Hello I hope you can help me in solving this proof
proved A x [B x (Cx D) ] = 0
Hello Samia, welcome to PF. Since this is your first post you may not have read the rules, one of which is you must show what you have tried. Nevertheless I will give you a Hint: Try the calculation with 4 different vectors.
presumably A,B,C and D lie in R3?
if so, A must be a linear combination of B,C, and D.
the cross-product is distributive, is it not?
from here it get easy....because of a certain elementary property of cross-products.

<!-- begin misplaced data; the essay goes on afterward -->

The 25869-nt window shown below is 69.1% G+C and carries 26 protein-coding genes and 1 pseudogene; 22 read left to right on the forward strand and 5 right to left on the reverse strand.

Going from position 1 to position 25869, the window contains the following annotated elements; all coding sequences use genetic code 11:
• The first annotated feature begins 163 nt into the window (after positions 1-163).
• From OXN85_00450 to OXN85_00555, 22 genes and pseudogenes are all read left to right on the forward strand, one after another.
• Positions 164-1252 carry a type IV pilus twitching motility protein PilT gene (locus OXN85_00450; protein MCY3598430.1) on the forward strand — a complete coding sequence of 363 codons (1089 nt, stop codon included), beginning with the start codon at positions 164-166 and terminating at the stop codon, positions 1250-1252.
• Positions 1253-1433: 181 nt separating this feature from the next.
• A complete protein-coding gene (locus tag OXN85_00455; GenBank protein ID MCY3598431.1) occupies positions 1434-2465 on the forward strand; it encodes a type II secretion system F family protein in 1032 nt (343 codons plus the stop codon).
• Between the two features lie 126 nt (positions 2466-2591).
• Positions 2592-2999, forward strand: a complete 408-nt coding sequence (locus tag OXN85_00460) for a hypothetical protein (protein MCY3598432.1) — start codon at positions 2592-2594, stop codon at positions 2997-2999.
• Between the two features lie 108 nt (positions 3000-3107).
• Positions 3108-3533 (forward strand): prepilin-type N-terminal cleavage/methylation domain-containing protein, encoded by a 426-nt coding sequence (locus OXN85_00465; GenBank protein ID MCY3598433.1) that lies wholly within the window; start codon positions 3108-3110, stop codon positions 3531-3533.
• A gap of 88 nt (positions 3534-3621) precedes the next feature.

How does it get easy when it is false? And what is cruel about suggesting that most anything will give a counterexample?
except, obviously, for the ones i tried. please excuse me while i shave my facial omelette.
This theorem can't be proved, because (as noted by LCKurtz) it is simply false. A simple counter can be shown by letting A=B=C=i, D=j where i,j, and k are the unit vectors in the x,y, and z directions (respectively). Then
A x (B x (C x D))=i x (i x (i x j))
=i x (i x (k))
=i x (-j)
A x (B x (C x D))=-k≠0
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